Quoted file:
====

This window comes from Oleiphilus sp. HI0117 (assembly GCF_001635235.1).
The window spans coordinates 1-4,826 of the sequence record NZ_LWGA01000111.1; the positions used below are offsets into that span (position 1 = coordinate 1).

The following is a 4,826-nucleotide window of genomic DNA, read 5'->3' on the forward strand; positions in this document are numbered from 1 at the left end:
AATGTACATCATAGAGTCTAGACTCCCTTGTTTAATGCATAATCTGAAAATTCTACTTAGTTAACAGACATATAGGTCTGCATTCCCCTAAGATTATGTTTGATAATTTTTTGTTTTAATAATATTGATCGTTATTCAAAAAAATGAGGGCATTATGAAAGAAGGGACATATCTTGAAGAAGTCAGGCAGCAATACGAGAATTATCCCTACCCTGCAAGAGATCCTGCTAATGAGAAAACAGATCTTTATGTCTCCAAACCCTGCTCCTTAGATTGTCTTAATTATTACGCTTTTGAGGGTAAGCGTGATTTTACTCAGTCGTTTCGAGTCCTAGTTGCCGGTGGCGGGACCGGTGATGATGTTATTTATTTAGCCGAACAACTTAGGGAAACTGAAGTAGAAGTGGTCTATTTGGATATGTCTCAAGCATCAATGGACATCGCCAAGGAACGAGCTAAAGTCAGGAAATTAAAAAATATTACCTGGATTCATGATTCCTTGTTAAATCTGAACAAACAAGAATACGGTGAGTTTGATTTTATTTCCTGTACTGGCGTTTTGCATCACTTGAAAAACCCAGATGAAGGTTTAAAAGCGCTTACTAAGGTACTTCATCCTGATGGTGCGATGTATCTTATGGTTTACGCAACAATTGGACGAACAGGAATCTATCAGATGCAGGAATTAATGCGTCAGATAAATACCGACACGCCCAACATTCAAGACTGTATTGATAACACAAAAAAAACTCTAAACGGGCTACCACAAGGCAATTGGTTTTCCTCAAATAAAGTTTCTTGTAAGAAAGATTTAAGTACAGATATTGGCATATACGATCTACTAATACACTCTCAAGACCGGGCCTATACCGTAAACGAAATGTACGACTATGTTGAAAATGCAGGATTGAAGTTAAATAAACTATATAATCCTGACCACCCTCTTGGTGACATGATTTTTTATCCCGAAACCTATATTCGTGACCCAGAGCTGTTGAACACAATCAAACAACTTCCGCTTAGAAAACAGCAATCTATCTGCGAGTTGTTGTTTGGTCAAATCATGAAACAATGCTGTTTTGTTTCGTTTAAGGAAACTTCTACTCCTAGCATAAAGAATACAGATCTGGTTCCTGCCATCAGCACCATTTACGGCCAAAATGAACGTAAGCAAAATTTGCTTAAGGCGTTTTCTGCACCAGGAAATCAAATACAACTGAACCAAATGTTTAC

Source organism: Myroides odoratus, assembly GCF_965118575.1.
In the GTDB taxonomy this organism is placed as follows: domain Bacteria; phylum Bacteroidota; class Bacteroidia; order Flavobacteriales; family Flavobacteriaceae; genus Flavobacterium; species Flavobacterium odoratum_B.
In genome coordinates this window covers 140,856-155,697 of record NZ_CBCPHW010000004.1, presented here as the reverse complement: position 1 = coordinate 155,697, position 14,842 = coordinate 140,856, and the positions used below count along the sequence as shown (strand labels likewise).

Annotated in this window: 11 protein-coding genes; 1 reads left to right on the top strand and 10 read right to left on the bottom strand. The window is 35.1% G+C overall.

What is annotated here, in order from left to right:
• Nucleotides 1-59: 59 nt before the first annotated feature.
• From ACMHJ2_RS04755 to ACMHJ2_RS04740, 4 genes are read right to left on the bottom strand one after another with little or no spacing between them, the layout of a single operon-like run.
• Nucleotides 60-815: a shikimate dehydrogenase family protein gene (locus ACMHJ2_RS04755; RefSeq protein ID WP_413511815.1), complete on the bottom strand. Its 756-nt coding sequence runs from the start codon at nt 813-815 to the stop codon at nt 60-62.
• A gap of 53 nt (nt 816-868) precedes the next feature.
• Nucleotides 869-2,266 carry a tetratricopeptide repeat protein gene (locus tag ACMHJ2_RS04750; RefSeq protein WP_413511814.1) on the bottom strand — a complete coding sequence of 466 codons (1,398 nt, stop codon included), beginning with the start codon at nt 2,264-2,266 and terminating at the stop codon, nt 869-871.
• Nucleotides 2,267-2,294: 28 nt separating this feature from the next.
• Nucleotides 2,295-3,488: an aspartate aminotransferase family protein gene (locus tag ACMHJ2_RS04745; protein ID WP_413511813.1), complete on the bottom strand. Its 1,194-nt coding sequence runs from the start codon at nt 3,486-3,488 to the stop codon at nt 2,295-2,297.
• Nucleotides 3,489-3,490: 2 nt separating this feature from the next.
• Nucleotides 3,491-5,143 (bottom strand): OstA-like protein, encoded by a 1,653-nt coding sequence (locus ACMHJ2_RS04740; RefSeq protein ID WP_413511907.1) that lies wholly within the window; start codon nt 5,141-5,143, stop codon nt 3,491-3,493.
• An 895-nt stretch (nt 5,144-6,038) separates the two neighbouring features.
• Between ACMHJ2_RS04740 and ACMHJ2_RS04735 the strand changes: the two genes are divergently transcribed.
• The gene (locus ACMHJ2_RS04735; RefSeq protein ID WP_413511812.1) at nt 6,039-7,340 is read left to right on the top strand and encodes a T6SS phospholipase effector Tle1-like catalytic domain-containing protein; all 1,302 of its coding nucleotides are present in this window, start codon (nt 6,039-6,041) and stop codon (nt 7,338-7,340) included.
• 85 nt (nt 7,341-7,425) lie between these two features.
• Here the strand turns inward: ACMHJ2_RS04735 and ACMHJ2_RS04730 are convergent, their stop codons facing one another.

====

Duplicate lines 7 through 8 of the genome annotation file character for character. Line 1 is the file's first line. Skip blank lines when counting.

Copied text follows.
In genome coordinates this window covers 140,856-155,697 of record NZ_CBCPHW010000004.1, presented here as the reverse complement: position 1 = coordinate 155,697, position 14,842 = coordinate 140,856, and the positions used below count along the sequence as shown (strand labels likewise).

Annotated in this window: 11 protein-coding genes; 1 reads left to right on the top strand and 10 read right to left on the bottom strand. The window is 35.1% G+C overall.